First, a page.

29 January 2022 at 06:05PM
The DNA of a Project
The information stored in a single seed is massive, containing data on how the plant grows, when it flowers, what fruit to produce and how to survive in differing climates. This data determines the size, color and flavor of the fruit and the form of the plant’s roots, stems, and leaves. The volume of information in a single seed is truly a miracle in nature that directs the entire lifecycle of the plant.
Similarly, the DNA of a business transformation project is contained in the work breakdown structure or WBS. As a project leader, you need a clear understanding of the project goals, business requirements, and the work required to achieve those. The WBS is key for documenting these work requirements. The PMBOK defines the WBS as “a deliverable-oriented hierarchical decomposition of the work to be executed by the project team to accomplish the project objectives and create the required deliverables.”
An amazing part of being a project leader is our opportunity to participate in the creation of business transformation. We take on the role of documenting the DNA information that is needed to design, develop, implement and sustain the entire lifecycle of the business change.
Engage Sponsors, Stakeholders, Team Members
The genesis of the WBS is the project charter, which describes the goals, deliverables and performance measures required for a successful transformation from the perspective of your sponsor and your stakeholders. In fact, the WBS should be the first project deliverable and should contain, at its top level, 100% of the project scope that is stated in the project charter. Sometimes called the 100% rule, all project work should be part of the WBS, and anything outside of the WBS should not be worked on within the project.
A great approach for fully capturing work required in a WBS is to engage your project team and stakeholders in workshops and to iteratively work through the structure until you are confident that nearly 100% of the work has been identified. I’ll be honest that I’m not the best project manager at diligently capturing all the required work for my project in an independent hierarchical structure. Often, I launch right into the Microsoft Project tool and start documenting tasks and sub-tasks. However, there is tremendous value in creating a WBS, not just in using a hierarchical form but most importantly in the execution of that iterative discovery process.
Develop Appropriate Detail
So, how much detail is enough for a work breakdown structure?
Let’s use another key definition from the PMBOK: “A work package is a deliverable at the lowest level of the WBS.” The objective of the iterative discovery process, is to break down work to a level that you can:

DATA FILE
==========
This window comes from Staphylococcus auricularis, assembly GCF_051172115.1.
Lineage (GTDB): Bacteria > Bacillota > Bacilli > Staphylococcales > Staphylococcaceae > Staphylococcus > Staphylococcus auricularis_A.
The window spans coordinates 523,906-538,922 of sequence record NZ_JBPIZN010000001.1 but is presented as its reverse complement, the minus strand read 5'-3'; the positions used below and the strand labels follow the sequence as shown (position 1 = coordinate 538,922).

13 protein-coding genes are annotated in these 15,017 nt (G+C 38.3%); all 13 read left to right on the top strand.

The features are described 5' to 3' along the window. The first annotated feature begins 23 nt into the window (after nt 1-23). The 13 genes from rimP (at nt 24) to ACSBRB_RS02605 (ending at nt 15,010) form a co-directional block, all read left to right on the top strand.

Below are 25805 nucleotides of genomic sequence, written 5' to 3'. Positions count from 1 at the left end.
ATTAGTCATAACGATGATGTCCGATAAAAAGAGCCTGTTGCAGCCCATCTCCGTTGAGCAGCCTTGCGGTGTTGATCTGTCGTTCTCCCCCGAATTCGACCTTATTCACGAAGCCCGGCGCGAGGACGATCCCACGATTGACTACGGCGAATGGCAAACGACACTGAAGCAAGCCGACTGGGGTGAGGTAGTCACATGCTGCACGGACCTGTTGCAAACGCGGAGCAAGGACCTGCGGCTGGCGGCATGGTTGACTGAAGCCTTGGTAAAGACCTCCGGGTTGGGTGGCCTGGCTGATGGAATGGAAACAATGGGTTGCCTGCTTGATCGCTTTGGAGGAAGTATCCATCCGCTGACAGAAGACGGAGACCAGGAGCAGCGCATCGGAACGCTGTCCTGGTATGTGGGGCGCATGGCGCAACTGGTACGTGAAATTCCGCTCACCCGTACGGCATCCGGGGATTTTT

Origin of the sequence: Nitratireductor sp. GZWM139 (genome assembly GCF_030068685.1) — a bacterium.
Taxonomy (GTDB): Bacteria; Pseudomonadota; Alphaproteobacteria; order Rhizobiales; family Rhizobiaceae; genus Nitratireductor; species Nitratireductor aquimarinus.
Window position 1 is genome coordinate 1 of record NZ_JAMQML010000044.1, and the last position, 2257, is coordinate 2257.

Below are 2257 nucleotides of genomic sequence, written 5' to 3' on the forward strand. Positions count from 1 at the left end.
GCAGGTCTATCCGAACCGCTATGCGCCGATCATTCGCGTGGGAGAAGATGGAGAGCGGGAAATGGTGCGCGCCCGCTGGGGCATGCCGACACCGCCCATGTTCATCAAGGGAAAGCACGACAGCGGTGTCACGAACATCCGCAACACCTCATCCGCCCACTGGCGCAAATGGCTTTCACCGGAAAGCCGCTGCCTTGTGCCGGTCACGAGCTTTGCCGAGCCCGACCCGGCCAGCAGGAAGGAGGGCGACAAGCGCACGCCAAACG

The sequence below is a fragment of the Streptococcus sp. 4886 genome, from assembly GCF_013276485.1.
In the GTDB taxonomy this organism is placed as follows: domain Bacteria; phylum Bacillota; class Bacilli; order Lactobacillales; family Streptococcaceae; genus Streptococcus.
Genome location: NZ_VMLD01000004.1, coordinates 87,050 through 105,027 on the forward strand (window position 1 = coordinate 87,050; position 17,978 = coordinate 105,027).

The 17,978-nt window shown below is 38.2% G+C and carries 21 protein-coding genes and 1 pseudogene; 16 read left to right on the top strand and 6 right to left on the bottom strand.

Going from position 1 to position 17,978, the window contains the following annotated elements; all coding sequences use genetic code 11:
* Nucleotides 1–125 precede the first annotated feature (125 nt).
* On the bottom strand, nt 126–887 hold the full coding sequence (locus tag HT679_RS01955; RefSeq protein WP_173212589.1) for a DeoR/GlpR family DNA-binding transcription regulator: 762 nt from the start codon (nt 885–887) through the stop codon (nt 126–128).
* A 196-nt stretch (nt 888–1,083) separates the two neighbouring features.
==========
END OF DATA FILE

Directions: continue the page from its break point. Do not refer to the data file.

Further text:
- Describe the specific task required and what ‘done’ looks like
- Identify a specific owner for the task
- Estimate the effort required to finish the task
- Understand when the task needs to start and finish
- Identify upstream and downstream dependencies for the task
- Estimate the total cost for the task
It’s important to have adequate detail in the WBS so that the task information can provide a foundation that can be leveraged throughout the project lifecycle.
Use Information from the WBS
The WBS supports three foundational components of the business project plan, specifically a description of 100% of the project scope, a description of the specific project deliverables, and finally, the data required to create a project schedule. Once created, these project plan components are used to successfully manage the project, including:
- Managing the project scope and knowing if changes to scope need to be requested
- Understanding the critical path of work and opportunities to accelerate completion
- Tracking the status and quality of project deliverables
- Monitoring the timeliness of the project and its progress to completion
If you do a good job at documenting and leveraging information in the WBS, you can expect to lead a successful business transformation without needing a miracle at the end!
Just as the information contained in the DNA of a seed ensures that a plant will grow correctly and survive over time; having a cohesive and comprehensive WBS will ensure that your business transformation is effective and sustainable.
If you enjoyed this blog post, you might also enjoy reading what Annette's guidance on Accelerating Value in your project.
About the Author
Annette Leazer, CMA, PMP, SA, is a business transformation coach focused on creating more effective operations and greater business value. Both vision and execution are key to motivate people to transform work. She guides leaders to develop transformation vision and strategy, structure implementation projects and roadmaps, and mentor project teams to be successful. Her blog and newsletter share transformation tips, resources, and best practices.